"There once was a man named Abu Saber, who lived along the Barbary Coast." Mara loved the way One-Eyed Mu pitched the word Barbary from her mouth. Like something spiney covered in honey. Mara wasn't sure what a Barbary Coast was. Some place far away she guessed.
She flinched at the scream that punched down through the dense metal around them. Breathed in air. Breathed out. Glanced at the air meter inching through Yella toward the gorram Red.
One-Eyed Mu hardly did more than take a short breath at the scream. She looked around the vault at the town-folk all huddled together. Said in that firm soft way a hers, "He was a wealthy man with many fields full a grain and orchards full a fruit. He had herds of fine brindled cattle that always threw healthy calves." She got Lefty Guang's attention with that. It'd been a hard winter and he'd lost dozen or so calves to a flash flood. Probably lost the herd now. He rubbed the leg that he'd twisted up when he was a boy jumping over a combine on a bet and seemed to be thinking about cows and not bun tyen-shung duh ee-dway-ro Reavers coming down through the vault door and ripping, raping and eating every last gorram one of them.
One-Eyed Mu had a way of telling a story like that. She smiled with her lips and eye and said, "But he was generosity itself. No man came to his door looking for charity, but that he didn't leave with twice as much." One-Eyed Mu held up one hand and then the other. She bit some imaginary piece a fruit and it seemed juicy, whatever it was. "He would always say, 'Is not everything I have from Allah. How can I fail to share with another man what has been so graciously given to me.'"
Something loud boomed high above. Something heavy dropped. Nothing she could do about it. Mara realized that she'd stopped noodling with her needles. Went back to making the lumpy thing that would never make a sweater, while somewhere above the steel doors, Reavers hunted for their meat. She shouldn't think about that. Think about Abu Saber with all his fields on the barbed honey coast.
One-Eyed Mu smiled at Huong-mei, who'd just lost her two front teeth. Huong-mei's eyes were dinner plate wide. "Now the Sultan in that land was an occasionally good man, but as he complained to his Boss-Lord, 'Every time I give a poor man something, he tells me Abu Saber gave him twice as much the day before. I should have Abu Saber's head chopped off. That would be a generosity.' And he'd cross his arms like a little boy, who'd been kept from a sweet." One-Eyed Mu crossed her arms and scrunched her weathered face. Huong-mei giggled then stopped, as if she'd realized what she'd done. Her mother hugged her close and rocked her in her arms.
Mara met her eyes briefly, but then looked away. It wasn't good to look too long into anyone's eyes right now.
She looked at One-Eyed Mu's quick dark eye. "But the Boss-Lord said, 'What we should do is go to Abu Saber and tell him that the kingdom doesn't have any money and then ask him an amount that I happen to know equals all he has. It's easy to be generous when you have everything, but I think we will find that he's not so all fired pious when we ask him for everything he has.' So that's what they did." One-Eyed Mu wrinkled her nose at little Baobei, gnawing on a piece of cloth to keep her quiet.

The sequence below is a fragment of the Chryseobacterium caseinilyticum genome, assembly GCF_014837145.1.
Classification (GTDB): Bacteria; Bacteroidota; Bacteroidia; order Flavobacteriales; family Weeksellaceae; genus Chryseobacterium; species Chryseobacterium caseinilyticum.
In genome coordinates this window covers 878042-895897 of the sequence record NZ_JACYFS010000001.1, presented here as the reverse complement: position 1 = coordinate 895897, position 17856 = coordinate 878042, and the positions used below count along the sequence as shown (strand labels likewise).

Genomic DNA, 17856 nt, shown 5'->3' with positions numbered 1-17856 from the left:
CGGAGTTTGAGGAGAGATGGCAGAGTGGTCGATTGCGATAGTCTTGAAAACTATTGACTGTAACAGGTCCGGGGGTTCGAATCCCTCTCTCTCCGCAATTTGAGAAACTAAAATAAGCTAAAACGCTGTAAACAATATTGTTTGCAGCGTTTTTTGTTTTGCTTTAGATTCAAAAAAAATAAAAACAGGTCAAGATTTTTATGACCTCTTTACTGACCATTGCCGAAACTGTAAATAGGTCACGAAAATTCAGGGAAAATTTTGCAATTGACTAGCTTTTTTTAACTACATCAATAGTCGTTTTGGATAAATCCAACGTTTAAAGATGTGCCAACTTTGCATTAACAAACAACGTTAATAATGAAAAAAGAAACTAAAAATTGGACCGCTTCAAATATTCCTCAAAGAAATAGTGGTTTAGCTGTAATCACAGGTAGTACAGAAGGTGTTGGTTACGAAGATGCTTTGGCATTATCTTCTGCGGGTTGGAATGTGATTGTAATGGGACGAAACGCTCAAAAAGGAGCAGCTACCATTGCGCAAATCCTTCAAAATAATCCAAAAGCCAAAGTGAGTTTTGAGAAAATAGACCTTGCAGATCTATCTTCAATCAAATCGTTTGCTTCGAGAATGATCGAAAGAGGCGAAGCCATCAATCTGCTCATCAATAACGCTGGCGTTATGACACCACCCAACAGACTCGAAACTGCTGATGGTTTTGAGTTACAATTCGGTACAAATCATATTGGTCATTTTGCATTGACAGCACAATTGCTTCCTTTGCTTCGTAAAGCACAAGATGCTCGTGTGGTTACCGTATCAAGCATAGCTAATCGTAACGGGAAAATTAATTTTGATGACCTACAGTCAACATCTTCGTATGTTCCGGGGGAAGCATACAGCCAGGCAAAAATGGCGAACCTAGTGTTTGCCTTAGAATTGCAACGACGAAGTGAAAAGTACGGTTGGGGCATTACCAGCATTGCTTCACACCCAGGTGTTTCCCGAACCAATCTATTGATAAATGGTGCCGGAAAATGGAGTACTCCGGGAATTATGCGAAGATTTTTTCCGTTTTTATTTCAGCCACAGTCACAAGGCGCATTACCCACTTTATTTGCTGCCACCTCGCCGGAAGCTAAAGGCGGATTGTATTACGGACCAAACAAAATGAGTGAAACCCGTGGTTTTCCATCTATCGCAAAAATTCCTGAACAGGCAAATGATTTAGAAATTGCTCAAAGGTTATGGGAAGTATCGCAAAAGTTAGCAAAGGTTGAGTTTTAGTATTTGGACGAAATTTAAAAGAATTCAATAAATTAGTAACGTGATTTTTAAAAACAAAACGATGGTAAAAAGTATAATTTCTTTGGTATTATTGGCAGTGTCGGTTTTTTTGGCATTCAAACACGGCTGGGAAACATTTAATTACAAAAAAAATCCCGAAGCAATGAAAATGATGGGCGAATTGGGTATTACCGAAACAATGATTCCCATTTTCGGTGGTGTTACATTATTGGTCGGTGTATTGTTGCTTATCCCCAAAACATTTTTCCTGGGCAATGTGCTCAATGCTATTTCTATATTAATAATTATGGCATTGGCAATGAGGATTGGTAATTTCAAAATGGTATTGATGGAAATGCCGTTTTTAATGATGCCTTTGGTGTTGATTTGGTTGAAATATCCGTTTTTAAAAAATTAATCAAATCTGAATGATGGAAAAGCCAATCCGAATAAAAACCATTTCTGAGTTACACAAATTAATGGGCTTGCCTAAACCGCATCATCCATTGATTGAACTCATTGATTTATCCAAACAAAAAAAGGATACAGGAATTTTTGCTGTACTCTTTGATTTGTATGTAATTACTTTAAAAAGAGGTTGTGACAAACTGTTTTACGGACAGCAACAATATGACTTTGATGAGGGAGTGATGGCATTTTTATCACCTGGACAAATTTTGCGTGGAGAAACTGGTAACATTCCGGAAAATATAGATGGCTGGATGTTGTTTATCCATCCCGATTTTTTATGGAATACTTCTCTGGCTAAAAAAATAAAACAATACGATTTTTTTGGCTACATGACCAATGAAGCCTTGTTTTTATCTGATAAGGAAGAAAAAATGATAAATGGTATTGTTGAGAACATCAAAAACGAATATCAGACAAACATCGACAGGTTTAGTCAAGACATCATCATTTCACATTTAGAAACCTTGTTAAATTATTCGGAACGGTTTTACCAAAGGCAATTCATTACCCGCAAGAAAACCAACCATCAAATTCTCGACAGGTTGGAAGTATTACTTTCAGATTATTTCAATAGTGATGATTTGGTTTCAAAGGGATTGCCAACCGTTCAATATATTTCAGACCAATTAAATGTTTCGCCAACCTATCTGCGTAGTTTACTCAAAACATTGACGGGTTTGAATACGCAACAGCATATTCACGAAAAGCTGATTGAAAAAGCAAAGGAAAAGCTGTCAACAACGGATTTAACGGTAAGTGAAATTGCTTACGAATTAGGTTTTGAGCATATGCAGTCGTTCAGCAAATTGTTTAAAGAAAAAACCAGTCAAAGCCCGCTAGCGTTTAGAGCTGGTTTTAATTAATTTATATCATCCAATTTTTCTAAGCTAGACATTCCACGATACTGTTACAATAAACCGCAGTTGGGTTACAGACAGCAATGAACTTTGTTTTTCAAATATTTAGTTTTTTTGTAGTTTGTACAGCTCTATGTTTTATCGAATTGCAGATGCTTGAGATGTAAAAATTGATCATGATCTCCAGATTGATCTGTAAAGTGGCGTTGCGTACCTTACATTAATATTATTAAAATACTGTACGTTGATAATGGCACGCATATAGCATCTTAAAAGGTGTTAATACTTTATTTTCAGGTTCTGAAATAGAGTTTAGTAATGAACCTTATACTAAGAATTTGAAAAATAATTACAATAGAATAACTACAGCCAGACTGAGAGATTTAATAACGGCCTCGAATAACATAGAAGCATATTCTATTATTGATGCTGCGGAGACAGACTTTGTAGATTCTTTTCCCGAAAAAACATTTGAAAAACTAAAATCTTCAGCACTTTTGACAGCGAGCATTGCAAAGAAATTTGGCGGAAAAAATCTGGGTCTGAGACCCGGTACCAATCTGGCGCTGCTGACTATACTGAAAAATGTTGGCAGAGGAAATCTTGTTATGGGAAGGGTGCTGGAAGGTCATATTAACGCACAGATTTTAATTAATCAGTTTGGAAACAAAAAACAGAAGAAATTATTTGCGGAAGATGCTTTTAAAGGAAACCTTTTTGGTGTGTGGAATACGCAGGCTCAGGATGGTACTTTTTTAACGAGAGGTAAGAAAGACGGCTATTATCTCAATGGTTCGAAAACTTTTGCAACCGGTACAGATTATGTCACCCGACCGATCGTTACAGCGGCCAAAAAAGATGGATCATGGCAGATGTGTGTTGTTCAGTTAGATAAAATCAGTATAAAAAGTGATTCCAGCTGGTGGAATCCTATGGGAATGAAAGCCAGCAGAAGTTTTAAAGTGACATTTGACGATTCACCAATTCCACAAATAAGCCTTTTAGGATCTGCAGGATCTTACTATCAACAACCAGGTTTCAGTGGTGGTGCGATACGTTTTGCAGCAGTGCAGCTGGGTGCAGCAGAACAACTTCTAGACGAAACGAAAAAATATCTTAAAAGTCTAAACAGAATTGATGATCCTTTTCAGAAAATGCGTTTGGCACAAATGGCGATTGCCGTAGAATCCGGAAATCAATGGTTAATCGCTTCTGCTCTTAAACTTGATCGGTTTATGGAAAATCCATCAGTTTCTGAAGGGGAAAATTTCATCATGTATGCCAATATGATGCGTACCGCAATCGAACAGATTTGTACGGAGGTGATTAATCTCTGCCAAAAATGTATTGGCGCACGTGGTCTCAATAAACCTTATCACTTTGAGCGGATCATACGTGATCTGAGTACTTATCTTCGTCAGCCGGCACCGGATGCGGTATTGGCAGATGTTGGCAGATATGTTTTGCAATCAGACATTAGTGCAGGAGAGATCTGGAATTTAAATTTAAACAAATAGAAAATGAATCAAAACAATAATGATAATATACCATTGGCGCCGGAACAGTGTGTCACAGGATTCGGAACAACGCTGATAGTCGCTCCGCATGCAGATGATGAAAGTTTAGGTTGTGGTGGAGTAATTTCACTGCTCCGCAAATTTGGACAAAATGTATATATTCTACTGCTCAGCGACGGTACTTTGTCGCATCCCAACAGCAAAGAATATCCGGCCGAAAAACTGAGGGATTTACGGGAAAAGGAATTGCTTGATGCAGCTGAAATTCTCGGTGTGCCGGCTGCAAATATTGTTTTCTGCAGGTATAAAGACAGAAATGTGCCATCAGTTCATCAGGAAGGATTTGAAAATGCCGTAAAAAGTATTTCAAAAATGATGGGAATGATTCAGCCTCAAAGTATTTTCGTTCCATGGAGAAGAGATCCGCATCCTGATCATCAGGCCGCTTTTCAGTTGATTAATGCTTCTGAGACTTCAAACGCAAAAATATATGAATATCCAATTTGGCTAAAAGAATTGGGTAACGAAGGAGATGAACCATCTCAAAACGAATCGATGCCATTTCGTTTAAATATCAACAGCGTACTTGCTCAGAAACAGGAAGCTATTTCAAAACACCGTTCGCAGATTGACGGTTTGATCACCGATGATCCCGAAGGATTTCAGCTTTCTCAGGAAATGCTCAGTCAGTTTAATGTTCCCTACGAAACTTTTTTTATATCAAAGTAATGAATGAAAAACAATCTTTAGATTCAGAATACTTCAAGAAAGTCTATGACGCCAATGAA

"But when the Boss-Lord went to Abu Saber, why he spread his hands wide and said, 'All that I have is yours." She spread her hands wide. "For is not every man my brother, and does not Allah command that I be generous with his gifts. Praise be to Allah for the sun still rises." She pointed up. "and Abu Saber pointed at the sky. Sure enough, there was a sun hanging in the sky like it did every day."
Fong, who was a lapsed Buddhist from up valley, and who'd only been in town to buy nails, said, "He seems bit soft in the head this Abu Saber."
Leng Shu shushed him with a quick, "Bai-tuo, an-jing-eedyen!"
But Fong whispered again, "Gorram it if I will shut-it." But he trailed off at the sound of another scream. There was a grinding sound of metal scrapping against metal.
One-Eyed Mu nodded to herself. Closed her one eye, patch over the other, so nothing much there to see. Opened it and said, "So generous Abu Saber gave the Sultan all his money and all his fields full a grain and all his orchards full a fruit. But the door to Abu Saber's house remained open to anyone who was looking for help, as it had when he was a rich man." One-Eyed Mu nodded decisively at Fong, as if that decided the matter.
Maybe it did, Fong shut his mouth.
"The Sultan summoned his Boss-Lord and said, 'Ya idjit! You've only made things worse. Now everyone singing Abu Saber's praises and I may be much wealthier, but I look like a hun-dan fool. I shoulda just chopped his head off. Well! Whatcha you gunna do about it?'" She put her hands on her hips and tapped her fingers for a moment as if to ask the people huddled near on top a each what they'd do about it.
But she didn't wait for them to say it. "The Boss-Lord replied, 'Abu Saber still has a beautiful house. It's easy to be generous when you have a place to live. We should go to Abu Saber and say that his home is badly needed for the poor. Surely he will refuse and he won't look so all fired pious after that.' So that's what they did."
Huong-mei squirmed around in her mother's arms. "Are they gunna steal Abu Saber's house?"
"Shh," said her mother, "Just listen."
Mara listened. Didn't seem like she was hearing much from up above. Course the walls were thick. Probably just thick walls.